Friday, 29 September 2017

Very cheap set of 4 unusual 1520 altar piece wings, or 19th century pastiches?

Auxerre enchères, from France, sells a "German School, ca. 1520" set of four scnes from the early life of Christ, with four saints on the back. Sized 95 by 47 cm each, they are together estimated at 3,000 to 4,000 Euro.

I have been looking on and off at these for some weeks now, and haven't yet found anything comparable. My gut instinct tells me these are 19th century works, probably worth the estimate anyway but very incorrectly described.

If, however, these are really from about 1520, then the estimate is way too low. So I'm puzzled both at the works themselves and by the description and estimate. The description is done by the respectable Cabinet Turquin, who do many attributions for smaller French auction house (i.e. everything but Drouot), and usually do a good job.

For starters, the works don't seem German to me. The saints have French names, not German ones, like the above St. Grégoire.
The other three are Hieronisme, Ambroise and Augustin, i.e. four of the major church fathers (Gregory, Jerome, Ambrose and Augustinus). These are the outer sides of the wings, the sides usually visible when the polyptych is closed.

The inner wings show the presentation in the temple, the annunciation, the nativity and the adoration of the shepherds. They are painted in a highly unusual colour pattern, gold and white with a few touches of colour only. I have not been able to find any other triptych or polyptych with these colours or anything resembling it.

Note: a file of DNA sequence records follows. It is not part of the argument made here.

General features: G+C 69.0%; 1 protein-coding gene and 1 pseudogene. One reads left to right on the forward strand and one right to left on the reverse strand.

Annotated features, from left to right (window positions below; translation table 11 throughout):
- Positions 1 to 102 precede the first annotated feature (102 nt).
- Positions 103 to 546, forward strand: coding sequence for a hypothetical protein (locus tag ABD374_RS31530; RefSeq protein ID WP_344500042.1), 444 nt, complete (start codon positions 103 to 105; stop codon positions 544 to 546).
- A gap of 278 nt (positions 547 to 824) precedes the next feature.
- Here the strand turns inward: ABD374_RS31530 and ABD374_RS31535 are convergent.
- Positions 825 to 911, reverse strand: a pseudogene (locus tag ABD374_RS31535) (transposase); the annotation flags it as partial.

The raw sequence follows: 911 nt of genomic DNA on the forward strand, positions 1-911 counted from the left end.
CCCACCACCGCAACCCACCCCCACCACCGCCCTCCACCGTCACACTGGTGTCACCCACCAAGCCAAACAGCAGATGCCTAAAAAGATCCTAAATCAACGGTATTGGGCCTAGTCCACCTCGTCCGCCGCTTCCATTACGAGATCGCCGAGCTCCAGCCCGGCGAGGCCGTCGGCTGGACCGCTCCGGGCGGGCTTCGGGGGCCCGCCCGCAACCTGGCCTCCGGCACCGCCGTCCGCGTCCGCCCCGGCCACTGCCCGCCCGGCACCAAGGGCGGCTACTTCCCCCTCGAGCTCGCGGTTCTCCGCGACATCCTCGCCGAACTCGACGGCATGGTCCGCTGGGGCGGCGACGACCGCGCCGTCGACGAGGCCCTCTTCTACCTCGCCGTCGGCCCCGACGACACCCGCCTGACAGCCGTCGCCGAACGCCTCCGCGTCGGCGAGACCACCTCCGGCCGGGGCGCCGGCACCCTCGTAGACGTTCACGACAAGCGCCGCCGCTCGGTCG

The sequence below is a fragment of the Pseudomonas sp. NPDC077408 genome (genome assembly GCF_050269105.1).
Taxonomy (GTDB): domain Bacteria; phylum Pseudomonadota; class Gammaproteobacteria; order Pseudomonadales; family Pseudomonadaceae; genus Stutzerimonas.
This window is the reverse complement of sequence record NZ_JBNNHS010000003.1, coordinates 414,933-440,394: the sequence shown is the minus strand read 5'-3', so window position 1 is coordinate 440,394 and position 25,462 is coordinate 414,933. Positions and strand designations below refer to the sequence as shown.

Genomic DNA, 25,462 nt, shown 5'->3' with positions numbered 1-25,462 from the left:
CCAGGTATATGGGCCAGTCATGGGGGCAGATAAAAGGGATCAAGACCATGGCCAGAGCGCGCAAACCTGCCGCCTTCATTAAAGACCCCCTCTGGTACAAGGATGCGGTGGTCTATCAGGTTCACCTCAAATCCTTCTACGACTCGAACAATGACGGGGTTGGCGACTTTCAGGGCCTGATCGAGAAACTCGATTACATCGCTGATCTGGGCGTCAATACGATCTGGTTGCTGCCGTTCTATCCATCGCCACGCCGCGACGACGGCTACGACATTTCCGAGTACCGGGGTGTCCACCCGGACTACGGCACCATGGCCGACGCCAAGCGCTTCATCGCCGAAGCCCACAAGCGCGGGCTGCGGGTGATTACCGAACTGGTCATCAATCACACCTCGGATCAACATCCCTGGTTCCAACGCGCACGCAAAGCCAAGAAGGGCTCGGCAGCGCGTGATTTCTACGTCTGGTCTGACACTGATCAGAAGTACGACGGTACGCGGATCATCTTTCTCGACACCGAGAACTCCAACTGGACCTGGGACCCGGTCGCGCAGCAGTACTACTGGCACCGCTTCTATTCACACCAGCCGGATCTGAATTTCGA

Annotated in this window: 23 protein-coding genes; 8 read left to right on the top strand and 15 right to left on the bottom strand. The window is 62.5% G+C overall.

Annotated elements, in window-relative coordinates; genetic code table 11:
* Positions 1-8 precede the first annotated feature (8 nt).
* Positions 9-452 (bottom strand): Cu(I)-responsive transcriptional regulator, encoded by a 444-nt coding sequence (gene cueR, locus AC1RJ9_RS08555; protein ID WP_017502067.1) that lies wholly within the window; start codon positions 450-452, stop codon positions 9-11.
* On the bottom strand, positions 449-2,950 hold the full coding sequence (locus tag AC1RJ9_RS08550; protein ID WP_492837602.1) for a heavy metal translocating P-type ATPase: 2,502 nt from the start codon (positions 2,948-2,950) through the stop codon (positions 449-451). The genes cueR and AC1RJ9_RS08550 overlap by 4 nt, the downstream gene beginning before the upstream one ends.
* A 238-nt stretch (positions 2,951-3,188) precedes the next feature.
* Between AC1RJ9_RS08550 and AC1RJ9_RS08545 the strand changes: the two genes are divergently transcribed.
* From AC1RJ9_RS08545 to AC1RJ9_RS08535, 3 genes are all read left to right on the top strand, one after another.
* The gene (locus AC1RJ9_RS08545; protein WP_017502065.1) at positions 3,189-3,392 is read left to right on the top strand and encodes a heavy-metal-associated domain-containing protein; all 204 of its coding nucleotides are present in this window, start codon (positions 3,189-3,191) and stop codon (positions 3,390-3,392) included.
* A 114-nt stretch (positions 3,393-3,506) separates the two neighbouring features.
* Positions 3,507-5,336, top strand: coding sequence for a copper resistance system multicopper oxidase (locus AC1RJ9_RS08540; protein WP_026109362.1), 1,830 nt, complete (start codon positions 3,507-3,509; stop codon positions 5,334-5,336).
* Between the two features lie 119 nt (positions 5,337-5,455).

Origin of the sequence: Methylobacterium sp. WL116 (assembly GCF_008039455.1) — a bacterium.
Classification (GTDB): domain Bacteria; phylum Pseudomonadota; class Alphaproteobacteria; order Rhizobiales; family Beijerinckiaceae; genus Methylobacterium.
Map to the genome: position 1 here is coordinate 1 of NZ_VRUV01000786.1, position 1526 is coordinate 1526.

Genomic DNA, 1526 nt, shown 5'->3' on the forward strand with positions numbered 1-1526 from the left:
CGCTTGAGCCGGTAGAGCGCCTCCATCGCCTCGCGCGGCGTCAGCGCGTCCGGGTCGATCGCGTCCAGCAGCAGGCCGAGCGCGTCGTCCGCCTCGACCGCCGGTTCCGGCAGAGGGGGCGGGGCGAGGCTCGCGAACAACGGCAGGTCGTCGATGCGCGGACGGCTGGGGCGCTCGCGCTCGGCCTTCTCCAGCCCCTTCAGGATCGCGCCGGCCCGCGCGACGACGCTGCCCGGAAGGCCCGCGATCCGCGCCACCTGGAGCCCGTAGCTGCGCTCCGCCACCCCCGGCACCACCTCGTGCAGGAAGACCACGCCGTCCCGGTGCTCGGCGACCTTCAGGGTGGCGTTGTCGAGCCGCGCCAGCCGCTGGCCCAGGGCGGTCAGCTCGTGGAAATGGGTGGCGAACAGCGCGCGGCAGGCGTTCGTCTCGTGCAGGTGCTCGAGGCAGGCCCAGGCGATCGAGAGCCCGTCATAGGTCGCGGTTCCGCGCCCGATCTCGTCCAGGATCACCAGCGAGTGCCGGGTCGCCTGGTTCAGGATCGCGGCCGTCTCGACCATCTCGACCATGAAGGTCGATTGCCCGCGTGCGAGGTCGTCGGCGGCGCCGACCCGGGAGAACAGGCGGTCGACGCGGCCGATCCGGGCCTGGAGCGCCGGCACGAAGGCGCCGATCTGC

Something big (at least 1 by 1 meter) must have formed the central panel here (assuming that these four were the only wings, and we aren't missing a lot ot of other panels as in e.g. the Ghent Altarpiece). While I have no evidence to support this, I would expect the central piece to be not a painting, but a wooden relief, creating a retable from perhaps Antwerp (the center of this kind of artworks in this period).

The paintings are not of the highest artistic quality, it is not as if some unknown masterpiece is being discovered here; but even so finding four wings from this period and in this style would be quite an interesting and valuable thing.

The main reason is that the wood carvings of these retables often have the same colour effect as these paintings.

The end result is normally something like the above, with painted wings and carved central panels. Note how the carved panels have superficially the same effect as the painted panels for sale here: largely brown or gold, with white accents for flesh parts. See also how the retables have four wings at the bottom, again similar to what we have here.

I have looked through the catalogue of the 1993 Antwerp exhibition of such retables, but I haven't found any with gold-painted wings though.

UPDATE: sold for 16,500 Euro, four times the high estimate!

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